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Post Info TOPIC: Trailer Saver TS3 or B & W Companion Hitch?


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Trailer Saver TS3 or B & W Companion Hitch?


I taking a poll on a few RV forums to try to get a consensus on which of the two hitches is the best (if either is better than the other!)

I am considering either a TrailerSaver TS3 air bag equipped hitch, or a B & W Companion hitch that does not  have air bags.  For the B & W, I would equip the fiver with a Trail Air air pin box.

I know the TrailerSaver is popular, and it looks well built. I like that it has big air bags and that it pivots in all directions. As for the B & W, I really like the fit/finish of the construction.

 

For background, both have a 20K towing limit and about a 4500-5000 pin weight capacity.  I intend to pull an 18500lb fiver.

 

Any thoughts?

 

Thanks,

 

Roy



-- Edited by HighwayRanger on Saturday 12th of April 2014 05:15:47 PM

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Fulltimer Class of Late 2015, with my beautiful bride, Lori.

2015 GMC 3500HD Denali DRW CC LB TrailerSaver TS3 Hitch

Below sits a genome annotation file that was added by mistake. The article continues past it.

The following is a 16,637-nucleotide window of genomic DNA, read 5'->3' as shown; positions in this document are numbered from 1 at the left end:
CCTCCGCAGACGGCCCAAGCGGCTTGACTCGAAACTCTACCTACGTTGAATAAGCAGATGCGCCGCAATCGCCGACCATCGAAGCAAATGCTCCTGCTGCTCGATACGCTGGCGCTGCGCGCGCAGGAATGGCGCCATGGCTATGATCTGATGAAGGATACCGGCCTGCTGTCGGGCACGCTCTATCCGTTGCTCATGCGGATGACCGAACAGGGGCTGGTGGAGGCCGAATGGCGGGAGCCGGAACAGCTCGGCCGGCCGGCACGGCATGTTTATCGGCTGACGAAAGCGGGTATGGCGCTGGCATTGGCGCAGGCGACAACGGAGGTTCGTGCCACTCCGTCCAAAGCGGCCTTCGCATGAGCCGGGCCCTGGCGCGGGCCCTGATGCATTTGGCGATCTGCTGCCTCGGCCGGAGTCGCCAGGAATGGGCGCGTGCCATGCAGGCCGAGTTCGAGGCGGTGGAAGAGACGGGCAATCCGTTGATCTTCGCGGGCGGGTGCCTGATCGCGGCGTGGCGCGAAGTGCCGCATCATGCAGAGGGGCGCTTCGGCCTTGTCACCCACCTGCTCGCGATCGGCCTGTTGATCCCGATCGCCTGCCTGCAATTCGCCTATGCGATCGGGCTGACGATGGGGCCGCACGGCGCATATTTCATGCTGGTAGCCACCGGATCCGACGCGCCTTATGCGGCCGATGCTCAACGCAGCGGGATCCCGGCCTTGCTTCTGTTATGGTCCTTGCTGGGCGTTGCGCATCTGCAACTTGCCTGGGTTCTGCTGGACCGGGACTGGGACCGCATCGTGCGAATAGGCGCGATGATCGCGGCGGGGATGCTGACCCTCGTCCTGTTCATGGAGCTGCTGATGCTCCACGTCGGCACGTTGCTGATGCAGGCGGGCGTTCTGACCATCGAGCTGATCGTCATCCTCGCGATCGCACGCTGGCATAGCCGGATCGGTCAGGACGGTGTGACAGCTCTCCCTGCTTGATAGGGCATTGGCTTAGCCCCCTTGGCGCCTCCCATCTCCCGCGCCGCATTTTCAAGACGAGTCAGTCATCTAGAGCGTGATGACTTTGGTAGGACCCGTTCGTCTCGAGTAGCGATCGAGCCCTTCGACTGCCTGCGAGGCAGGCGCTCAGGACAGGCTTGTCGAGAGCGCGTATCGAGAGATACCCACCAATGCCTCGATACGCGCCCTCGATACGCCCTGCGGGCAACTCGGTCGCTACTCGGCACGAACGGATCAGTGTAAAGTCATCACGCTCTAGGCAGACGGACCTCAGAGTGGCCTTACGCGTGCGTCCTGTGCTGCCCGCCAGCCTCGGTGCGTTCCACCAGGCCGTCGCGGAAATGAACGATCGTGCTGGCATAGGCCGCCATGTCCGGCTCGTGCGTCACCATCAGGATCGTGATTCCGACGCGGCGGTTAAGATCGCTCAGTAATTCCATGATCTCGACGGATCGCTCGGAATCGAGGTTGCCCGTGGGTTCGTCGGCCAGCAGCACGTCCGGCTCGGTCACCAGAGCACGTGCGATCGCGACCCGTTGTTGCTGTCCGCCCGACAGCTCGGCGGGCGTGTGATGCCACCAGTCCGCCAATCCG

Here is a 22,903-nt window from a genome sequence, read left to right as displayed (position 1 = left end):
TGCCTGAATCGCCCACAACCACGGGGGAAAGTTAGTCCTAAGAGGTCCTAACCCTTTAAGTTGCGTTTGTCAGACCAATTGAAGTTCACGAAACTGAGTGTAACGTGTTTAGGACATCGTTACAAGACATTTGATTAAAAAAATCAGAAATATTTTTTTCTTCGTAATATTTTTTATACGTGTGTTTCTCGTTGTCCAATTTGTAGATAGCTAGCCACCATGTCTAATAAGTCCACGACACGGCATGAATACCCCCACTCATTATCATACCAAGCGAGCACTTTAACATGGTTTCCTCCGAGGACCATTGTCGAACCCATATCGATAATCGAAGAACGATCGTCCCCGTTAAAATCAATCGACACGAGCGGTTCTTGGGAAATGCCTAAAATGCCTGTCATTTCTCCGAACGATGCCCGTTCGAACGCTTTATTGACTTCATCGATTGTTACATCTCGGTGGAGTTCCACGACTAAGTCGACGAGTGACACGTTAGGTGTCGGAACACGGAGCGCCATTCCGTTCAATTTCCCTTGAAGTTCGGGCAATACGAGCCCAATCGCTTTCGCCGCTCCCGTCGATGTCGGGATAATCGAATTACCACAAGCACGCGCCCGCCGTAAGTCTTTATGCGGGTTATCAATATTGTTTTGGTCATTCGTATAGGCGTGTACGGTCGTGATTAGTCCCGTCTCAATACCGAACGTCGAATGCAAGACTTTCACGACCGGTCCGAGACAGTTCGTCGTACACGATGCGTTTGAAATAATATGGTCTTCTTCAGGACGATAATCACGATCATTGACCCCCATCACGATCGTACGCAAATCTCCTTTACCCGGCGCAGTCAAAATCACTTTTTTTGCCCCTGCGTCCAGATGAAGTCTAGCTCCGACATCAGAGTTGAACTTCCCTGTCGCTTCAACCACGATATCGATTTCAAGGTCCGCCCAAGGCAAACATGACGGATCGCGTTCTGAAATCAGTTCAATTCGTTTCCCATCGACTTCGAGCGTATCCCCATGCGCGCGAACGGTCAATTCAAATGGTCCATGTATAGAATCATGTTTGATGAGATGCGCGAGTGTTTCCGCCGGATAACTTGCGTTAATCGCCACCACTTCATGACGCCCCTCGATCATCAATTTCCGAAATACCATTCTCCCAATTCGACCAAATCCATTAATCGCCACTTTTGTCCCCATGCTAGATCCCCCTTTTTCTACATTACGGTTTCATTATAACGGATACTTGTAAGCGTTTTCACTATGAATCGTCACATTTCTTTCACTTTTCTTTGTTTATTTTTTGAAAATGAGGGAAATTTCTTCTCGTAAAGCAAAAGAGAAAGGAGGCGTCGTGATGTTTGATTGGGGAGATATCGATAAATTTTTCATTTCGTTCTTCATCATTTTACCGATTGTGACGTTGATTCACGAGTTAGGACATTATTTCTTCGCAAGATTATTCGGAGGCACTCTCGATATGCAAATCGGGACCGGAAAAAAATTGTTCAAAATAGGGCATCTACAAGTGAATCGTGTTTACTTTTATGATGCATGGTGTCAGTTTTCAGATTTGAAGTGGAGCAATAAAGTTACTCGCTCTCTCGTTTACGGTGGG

2016 DRV Mobile Suites 38RSB3, MorRyde IS, MorRyde Pin Box

 



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Hi Roy,

I've had the TS3 since 2010 and approx. 40,000 miles of full timing without a problem. My rear camera view shows the trailer floats smoothly over the bumps. The only negative is that it's an expensive hitch. 

Good luck!



-- Edited by dianneandsteve on Saturday 12th of April 2014 05:43:13 PM

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I have the B&W without an air pinbox, but do have total rear air ride suspension on my truck.

The hitch works great and is relatively easy to remove and replace (one person job). I have the companion so it's great to have the option of towing a gooseneck trailer if needed.



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One advantage that I see to the B & W is ease of removal of the hitch so I can use one of those big CW 50 gallon water bladders in the flat bed of the truck. I suppose that I could do the same thing with the TrailerSaver if it uses quick disconnect fasteners, and leave the hitch hanging on the pinbox while I fetch water. Am I thinking correctly on this?

Roy

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Let's Roll, America!

Fulltimer Class of Late 2015, with my beautiful bride, Lori.

2015 GMC 3500HD Denali DRW CC LB TrailerSaver TS3 Hitch

2016 DRV Mobile Suites 38RSB3, MorRyde IS, MorRyde Pin Box

 



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Bump for more advice!